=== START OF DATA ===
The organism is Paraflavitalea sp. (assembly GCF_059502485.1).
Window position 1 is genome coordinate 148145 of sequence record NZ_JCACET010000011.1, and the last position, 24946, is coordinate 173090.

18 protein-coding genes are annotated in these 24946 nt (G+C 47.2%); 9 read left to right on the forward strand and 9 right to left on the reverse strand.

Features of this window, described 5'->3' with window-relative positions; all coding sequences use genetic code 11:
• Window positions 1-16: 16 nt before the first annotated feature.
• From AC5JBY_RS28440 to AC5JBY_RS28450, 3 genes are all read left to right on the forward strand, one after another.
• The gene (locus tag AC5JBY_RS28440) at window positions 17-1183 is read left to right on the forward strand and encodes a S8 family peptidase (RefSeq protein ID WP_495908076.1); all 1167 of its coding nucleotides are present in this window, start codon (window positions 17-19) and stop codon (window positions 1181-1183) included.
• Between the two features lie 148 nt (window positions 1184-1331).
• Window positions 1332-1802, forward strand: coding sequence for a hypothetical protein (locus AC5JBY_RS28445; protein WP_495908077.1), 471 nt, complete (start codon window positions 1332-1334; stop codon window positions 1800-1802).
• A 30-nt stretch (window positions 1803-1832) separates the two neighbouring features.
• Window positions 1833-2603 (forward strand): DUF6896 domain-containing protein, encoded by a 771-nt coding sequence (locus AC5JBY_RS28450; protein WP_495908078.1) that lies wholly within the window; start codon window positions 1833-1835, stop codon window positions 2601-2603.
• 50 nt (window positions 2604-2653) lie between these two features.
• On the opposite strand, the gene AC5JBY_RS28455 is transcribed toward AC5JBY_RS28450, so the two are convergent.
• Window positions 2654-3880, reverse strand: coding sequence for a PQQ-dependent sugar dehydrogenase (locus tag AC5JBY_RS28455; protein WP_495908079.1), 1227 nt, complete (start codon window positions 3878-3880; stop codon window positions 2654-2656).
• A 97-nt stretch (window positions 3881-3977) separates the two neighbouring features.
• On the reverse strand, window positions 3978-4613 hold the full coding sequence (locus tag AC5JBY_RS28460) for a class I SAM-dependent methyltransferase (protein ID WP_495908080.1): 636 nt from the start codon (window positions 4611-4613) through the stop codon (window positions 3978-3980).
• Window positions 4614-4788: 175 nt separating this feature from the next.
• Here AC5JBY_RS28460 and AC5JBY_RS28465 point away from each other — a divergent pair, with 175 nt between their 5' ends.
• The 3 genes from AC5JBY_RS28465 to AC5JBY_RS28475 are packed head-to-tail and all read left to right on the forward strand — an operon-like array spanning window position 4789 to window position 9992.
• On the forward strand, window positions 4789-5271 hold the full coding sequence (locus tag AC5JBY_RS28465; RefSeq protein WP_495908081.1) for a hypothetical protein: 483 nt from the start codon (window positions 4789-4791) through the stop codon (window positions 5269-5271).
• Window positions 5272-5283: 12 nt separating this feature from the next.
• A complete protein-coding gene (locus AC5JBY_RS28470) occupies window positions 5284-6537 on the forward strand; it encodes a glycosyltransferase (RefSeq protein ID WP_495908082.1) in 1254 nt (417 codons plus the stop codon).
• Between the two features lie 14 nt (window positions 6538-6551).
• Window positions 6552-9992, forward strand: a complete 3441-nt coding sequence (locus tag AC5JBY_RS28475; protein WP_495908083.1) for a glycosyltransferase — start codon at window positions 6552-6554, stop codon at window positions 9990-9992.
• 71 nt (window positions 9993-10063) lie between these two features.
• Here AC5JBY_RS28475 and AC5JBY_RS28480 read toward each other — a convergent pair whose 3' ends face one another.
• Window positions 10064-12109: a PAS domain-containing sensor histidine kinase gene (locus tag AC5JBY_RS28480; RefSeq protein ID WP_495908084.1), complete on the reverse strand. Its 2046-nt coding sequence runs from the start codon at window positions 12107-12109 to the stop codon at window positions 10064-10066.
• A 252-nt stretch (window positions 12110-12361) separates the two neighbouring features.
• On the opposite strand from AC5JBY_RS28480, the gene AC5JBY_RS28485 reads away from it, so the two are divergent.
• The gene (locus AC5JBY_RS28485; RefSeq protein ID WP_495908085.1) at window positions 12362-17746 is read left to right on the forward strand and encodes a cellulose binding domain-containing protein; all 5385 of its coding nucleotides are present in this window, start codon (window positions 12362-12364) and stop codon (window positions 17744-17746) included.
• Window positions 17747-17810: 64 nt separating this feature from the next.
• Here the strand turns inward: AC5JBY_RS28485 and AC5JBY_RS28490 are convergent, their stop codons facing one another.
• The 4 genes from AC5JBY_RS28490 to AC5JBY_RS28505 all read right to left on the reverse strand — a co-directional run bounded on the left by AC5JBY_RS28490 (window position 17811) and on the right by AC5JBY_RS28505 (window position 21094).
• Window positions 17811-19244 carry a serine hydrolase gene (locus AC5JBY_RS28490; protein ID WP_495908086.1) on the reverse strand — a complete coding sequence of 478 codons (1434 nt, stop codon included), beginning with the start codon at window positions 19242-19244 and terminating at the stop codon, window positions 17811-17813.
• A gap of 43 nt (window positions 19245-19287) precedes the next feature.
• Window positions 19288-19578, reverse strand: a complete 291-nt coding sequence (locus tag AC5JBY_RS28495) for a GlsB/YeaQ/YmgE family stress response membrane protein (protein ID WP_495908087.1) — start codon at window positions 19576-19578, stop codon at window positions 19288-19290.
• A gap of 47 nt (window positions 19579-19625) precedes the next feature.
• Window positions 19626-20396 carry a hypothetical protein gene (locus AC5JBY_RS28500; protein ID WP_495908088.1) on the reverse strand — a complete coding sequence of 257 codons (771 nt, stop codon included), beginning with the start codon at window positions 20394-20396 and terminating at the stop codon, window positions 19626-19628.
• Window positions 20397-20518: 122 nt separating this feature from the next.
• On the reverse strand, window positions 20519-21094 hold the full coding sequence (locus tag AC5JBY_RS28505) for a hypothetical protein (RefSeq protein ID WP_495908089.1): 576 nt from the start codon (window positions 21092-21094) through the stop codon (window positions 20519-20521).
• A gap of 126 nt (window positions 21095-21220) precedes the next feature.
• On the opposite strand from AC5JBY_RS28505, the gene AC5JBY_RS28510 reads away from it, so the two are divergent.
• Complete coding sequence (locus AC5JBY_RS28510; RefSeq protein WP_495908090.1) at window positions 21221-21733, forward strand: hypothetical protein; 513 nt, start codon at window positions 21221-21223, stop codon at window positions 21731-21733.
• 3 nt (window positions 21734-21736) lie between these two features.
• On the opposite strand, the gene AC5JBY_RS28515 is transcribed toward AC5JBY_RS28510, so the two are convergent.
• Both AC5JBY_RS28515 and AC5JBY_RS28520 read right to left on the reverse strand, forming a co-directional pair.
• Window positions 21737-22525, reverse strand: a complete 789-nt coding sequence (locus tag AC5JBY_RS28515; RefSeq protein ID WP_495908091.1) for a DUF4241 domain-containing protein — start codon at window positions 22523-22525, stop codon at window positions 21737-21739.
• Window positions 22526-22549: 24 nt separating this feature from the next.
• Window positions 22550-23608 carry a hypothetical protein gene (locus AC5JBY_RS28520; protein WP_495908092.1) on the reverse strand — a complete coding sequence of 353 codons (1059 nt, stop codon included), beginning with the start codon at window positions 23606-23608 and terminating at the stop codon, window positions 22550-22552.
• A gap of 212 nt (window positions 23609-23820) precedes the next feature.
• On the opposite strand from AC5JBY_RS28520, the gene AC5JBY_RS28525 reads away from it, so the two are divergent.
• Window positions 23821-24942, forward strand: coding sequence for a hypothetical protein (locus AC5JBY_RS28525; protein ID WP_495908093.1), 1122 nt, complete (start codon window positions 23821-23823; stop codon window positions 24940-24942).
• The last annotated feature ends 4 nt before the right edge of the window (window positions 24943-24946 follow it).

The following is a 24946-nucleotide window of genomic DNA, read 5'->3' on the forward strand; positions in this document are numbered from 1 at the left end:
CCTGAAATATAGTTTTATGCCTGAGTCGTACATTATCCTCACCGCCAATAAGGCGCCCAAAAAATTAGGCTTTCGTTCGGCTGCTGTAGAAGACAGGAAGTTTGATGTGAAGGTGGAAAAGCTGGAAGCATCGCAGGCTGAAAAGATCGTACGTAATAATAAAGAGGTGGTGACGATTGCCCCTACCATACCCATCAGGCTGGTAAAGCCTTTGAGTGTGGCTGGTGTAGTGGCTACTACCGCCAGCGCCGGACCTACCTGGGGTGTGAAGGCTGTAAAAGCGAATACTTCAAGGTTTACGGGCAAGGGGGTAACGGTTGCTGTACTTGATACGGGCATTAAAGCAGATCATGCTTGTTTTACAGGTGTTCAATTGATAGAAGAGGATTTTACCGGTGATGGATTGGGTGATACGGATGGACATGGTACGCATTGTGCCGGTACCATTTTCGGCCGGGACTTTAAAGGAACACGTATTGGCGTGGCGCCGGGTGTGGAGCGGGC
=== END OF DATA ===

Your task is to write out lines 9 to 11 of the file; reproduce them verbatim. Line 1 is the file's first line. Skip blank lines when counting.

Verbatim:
• Window positions 1332-1802, forward strand: coding sequence for a hypothetical protein (locus AC5JBY_RS28445; protein WP_495908077.1), 471 nt, complete (start codon window positions 1332-1334; stop codon window positions 1800-1802).
• A 30-nt stretch (window positions 1803-1832) separates the two neighbouring features.
• Window positions 1833-2603 (forward strand): DUF6896 domain-containing protein, encoded by a 771-nt coding sequence (locus AC5JBY_RS28450; protein WP_495908078.1) that lies wholly within the window; start codon window positions 1833-1835, stop codon window positions 2601-2603.